(Reuters) – Mallinckrodt Plc filed for Texas bankruptcy courts last year to resolve thousands of lawsuits accusing it of fueling the opioid epidemic, but as it aims to end the process, it must first deal with a completely different type of claim.
The drug company recently launched a multi-day hearing seeking approval for its proposed reorganization plan and the settlement of the underlying opioid litigation, which creditors and government entities have broadly endorsed.
But now, in what a lawyer for Mallinckrodt has called an “unconventional” approach to a Chapter 11 plan confirmation process, the company will begin another hearing on Monday into allegations by two insurers that they had to. reimburse their customers at heavily inflated prices for Mallinckrodt products. Acthar Freeze.
The product, one of the company’s main money generators, is used for the treatment of infantile spasms and multiple sclerosis.
The insurers, Humana Inc and Attestor, allege that Mallinckrodt not only engaged in anti-competitive practices by inflating the prices of Acthar before the Texas bankruptcy courts in violation of antitrust laws, but that he continued to charge these high rates during the ‘case. The insurers argue that, since they had to continue paying amounts they deemed illegal, they should be entitled to priority status in Mallinckrodt’s creditors payment structure.
A spokesperson for Mallinckrodt did not immediately respond to a request for comment. The company said in court documents that the insurers’ claims were unfounded.
Lawyers have said they need to resolve the case before U.S. bankruptcy judge John Dorsey, who is overseeing the Chapter 11 case, can rule on the plan. It aims to reduce Mallinckrodt’s overall debt by $ 1.3 billion and create a trust for plaintiffs who have filed opioid-related claims against the company worth approximately $ 1.7 billion.
The Acthar-related claims, which Mallinckrodt estimates at around $ 1.4 billion, are online for a total recovery of $ 7.5 million. Insurers say the actual claims are “billions” higher than Mallinckrodt’s estimate.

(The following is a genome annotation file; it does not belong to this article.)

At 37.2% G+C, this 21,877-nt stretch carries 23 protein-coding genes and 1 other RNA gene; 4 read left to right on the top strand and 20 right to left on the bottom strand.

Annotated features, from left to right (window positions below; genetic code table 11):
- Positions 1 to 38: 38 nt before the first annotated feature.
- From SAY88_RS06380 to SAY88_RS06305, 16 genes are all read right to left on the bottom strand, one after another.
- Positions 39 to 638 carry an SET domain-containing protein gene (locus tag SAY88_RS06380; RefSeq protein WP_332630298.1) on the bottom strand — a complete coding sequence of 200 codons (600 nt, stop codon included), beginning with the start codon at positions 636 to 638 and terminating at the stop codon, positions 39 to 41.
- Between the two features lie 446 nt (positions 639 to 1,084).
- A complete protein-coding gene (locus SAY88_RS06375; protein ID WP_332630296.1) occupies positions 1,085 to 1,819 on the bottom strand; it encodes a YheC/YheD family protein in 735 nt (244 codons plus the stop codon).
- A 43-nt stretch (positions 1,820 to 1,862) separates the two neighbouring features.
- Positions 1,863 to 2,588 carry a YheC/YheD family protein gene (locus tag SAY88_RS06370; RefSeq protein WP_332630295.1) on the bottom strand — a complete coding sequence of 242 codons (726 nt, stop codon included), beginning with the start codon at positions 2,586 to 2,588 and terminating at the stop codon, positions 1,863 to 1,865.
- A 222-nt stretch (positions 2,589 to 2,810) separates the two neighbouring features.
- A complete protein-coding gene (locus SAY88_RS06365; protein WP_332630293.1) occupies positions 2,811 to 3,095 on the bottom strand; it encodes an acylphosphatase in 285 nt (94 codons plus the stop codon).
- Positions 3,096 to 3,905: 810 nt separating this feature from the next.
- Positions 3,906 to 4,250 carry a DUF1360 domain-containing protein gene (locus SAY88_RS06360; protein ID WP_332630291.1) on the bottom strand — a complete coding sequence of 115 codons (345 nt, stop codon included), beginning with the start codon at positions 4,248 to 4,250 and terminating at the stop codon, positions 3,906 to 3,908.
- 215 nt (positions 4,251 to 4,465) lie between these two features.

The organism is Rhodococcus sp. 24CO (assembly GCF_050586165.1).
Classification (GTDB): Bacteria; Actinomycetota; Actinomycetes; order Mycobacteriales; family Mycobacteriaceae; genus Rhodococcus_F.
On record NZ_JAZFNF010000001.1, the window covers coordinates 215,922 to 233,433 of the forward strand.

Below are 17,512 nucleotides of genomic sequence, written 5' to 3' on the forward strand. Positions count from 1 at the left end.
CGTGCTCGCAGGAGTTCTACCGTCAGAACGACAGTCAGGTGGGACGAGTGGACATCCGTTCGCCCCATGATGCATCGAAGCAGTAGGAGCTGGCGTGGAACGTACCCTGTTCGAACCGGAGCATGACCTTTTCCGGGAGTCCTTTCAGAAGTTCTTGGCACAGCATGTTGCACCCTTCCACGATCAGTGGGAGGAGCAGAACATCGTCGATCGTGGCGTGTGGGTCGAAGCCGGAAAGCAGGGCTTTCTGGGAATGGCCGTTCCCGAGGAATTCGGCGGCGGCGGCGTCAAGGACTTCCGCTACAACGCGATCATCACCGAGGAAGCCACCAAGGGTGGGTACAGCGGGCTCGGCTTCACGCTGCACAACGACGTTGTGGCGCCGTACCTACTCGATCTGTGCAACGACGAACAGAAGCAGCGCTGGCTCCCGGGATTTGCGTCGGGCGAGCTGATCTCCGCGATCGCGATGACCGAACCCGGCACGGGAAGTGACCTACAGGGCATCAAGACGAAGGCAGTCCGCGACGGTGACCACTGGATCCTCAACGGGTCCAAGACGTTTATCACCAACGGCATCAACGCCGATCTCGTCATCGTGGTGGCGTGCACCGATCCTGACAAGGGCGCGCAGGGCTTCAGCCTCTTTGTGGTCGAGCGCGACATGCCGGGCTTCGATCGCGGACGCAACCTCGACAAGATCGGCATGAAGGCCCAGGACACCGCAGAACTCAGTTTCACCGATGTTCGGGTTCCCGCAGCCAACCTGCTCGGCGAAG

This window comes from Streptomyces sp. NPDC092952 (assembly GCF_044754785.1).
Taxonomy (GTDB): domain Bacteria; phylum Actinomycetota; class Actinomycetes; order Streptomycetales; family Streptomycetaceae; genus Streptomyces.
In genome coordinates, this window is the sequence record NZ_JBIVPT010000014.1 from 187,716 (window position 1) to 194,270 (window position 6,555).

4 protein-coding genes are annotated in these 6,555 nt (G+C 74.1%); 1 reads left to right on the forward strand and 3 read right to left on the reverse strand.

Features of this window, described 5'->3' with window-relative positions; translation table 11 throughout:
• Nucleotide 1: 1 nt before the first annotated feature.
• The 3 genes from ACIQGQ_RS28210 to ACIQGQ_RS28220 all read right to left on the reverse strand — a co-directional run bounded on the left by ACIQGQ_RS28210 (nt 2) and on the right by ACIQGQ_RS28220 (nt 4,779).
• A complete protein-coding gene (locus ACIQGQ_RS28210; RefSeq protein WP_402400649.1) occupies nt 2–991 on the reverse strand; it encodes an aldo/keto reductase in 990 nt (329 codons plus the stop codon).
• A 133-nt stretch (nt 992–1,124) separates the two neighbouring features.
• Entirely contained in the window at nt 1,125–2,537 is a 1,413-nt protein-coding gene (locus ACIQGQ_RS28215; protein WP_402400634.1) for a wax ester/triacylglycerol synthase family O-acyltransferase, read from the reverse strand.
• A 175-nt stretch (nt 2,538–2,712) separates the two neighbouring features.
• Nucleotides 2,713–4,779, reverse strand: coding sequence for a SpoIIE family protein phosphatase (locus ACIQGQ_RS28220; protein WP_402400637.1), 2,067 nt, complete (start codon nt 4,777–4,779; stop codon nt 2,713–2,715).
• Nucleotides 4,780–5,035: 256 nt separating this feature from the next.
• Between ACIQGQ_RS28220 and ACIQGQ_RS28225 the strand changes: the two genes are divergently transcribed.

Mallinckrodt says that insurers’ claims for damages are not considered “actual administrative expenses” which are usually paid first in a business failure.
Other individuals and entities that have filed Acthar-related antitrust complaints have also opposed the proposed plan. They argue that this provides inappropriate rewards for management and unduly favors opioid seekers over their demands.
Mallinckrodt has settled Acthar’s antitrust claims filed by federal and state governments.
The case is In re Mallinckrodt Plc, United States Bankruptcy Court, District of Delaware, No. 20-12522.
For Mallinckrodt: George Davis, Robert Malionek, Chris Harris, George Klidonas, Andrew Sorkin, Anupama Yerramalli, Jeff Bjork, Elizabeth Marks of Latham & Watkins; and Mark Collins, Robert Stearn Jr, Michael Merchant, Amanda Steele, Robert Maddox of Richards, Layton & Finger
For insurers: Matthew Feldman and Paul Shalhoub of Willkie Farr & Gallagher; Donna Culver and Robert Dehney of Morris, Nichols, Arsht & Tunnell; and Scott Solberg and Benjamin Waldin of Eimer Stahl
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